Our latest blog gives entrepreneurs some hints and tips about how to excite angel investors and communicate with them through your plans and pitches; if you are successful in being selected to pitch.
Scroll down to find out how to seek investment from DBA.
Problems and solutions
You have a limited amount of time to pitch your business to your audience, so it is important that your pitch starts with a clear and straightforward explanation of what your business does. In this way, your audience is engaged from the get-go and not left trying to comprehend the intricacies of your product and/or service.
It sounds obvious doesn’t it, but entrepreneurs must appreciate that the audience they are pitching to may have varying levels of understanding and experience of your industry or sector. For example, as an angel group, Dorset Business Angels don’t specialise in one sector. We welcome pitches from all sectors. Our investors come from varied backgrounds, united in a common cause to support early-stage businesses.
So, articulate the problem and then explain clearly how your solution solves it. This is critical, because if the investor doesn’t quickly understand what your business is about, the rest of the pitch may be a waste of time.
Our Chairman Don McQueen comments,
Some of the best pitches come from founders who worked in a big corporate and identified something the corporate wasn’t doing that their customers wanted. Then they moved to fill that gap and solve the problem through creating their own business. Founders then come to us with a business plan around a real problem they are solving, demonstrating they understand the industry enough to be investable – now that’s exciting!
Explain your business model
In simple terms, your business model should explain to investors how you are going to make and grow profit. Angels are looking for information about your team, your product, your route to market, the technology, the market opportunity*, scalability, and the revenue opportunity.
*Angel Investor Christopher Mirabile sums it up well as follows,
The key to growing a company is finding a big enough market of willing buyers who can be accessed in an affordable way (relative to their lifetime value). The product may be good, and there may be lots of people who might buy it, but unfortunately a company’s true market is limited to those customers for whom that purchase is a top pain point and a top buying priority.
Running a different race
You’ve done your competitor research now share it with your audience. Angel investors want to know who else is operating in the market and how your business differs. This is your chance to share your vision for your business, reinforce your USP and explain how you will sit apart from your competitors to ‘run your own race’.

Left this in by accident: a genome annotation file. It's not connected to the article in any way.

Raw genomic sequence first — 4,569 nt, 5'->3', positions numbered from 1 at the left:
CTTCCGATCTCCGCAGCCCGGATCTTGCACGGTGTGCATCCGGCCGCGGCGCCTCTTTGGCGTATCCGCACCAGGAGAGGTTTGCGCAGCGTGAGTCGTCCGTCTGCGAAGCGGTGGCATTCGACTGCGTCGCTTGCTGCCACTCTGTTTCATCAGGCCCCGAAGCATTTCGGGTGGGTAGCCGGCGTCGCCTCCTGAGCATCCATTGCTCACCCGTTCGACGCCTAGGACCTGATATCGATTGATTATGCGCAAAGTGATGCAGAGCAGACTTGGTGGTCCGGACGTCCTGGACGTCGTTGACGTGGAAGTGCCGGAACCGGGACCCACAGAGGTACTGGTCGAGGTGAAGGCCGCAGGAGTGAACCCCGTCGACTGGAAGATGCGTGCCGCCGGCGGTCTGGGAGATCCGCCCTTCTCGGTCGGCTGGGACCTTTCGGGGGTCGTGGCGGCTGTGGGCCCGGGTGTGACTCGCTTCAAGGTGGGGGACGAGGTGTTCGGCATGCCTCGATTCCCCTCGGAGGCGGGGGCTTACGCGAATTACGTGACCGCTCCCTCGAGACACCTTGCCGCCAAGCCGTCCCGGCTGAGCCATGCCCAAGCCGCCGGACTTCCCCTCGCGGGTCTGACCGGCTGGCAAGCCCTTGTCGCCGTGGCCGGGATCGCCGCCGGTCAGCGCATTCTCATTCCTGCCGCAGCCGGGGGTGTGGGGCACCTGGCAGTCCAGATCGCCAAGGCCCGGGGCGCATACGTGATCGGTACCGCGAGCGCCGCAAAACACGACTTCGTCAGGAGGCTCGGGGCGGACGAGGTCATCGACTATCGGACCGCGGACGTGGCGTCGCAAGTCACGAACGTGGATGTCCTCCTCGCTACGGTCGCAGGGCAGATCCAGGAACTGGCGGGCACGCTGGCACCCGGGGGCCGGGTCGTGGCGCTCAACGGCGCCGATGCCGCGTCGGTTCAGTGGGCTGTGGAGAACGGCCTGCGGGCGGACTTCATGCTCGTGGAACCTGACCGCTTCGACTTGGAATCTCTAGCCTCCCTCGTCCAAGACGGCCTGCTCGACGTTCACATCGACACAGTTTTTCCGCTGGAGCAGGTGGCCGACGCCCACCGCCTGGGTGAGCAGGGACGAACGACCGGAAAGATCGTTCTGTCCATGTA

Angels want to know what expertise you have in your team, and they want to feel the passion you have for your business. From backers and advisors to experts and operators, the key people you have with you are important, as are their credentials. Someone you are pitching to at that very moment may well become a future team member so it’s important to demonstrate the competency and credibility of who is supporting you, and driving the business forward.
Money, money, money
Within angel groups, detailed financial information is usually only shared with those who have expressed an interest, but to engender that interest a potential investor must be provided with a high-level overview of the business’s financials, usually a P&L.
For example, at DBA pitch events, the investors in the room have only seen a short ‘teaser’ of information about your business prior to the pitch event. They will not be privy to the financial information you have submitted in your application to pitch.
To get money from investors, you need to give a clear, detailed explanation of the use of funds to win investors’ interest.
To excite an investor, you must show the journey you’ve been on by identifying milestones of what you have already achieved and the milestones you have identified for the future.
This isn’t Dragons Den – you won’t get investment on the evening! An angel who can visualise themselves on that journey with you is most likely to want to know more through further meetings with you. This is what leads to financial investment.
Most pitches to angel investors are a maximum of 10 minutes, clearly, there is a lot of information to get through! Our top tips:
- Focus on the essential messages. There is always time in the Q&A to delve deeper and answer questions.
- Investors are looking for a unique idea, so clearly define what this is and the problem it solves.
- Let your passion shine through.
- Do your homework before you come to pitch. There is a huge amount of support to be accessed, check out UKBAA, the British Business Bank and our own Entrepreneur Resources
Send us your business proposition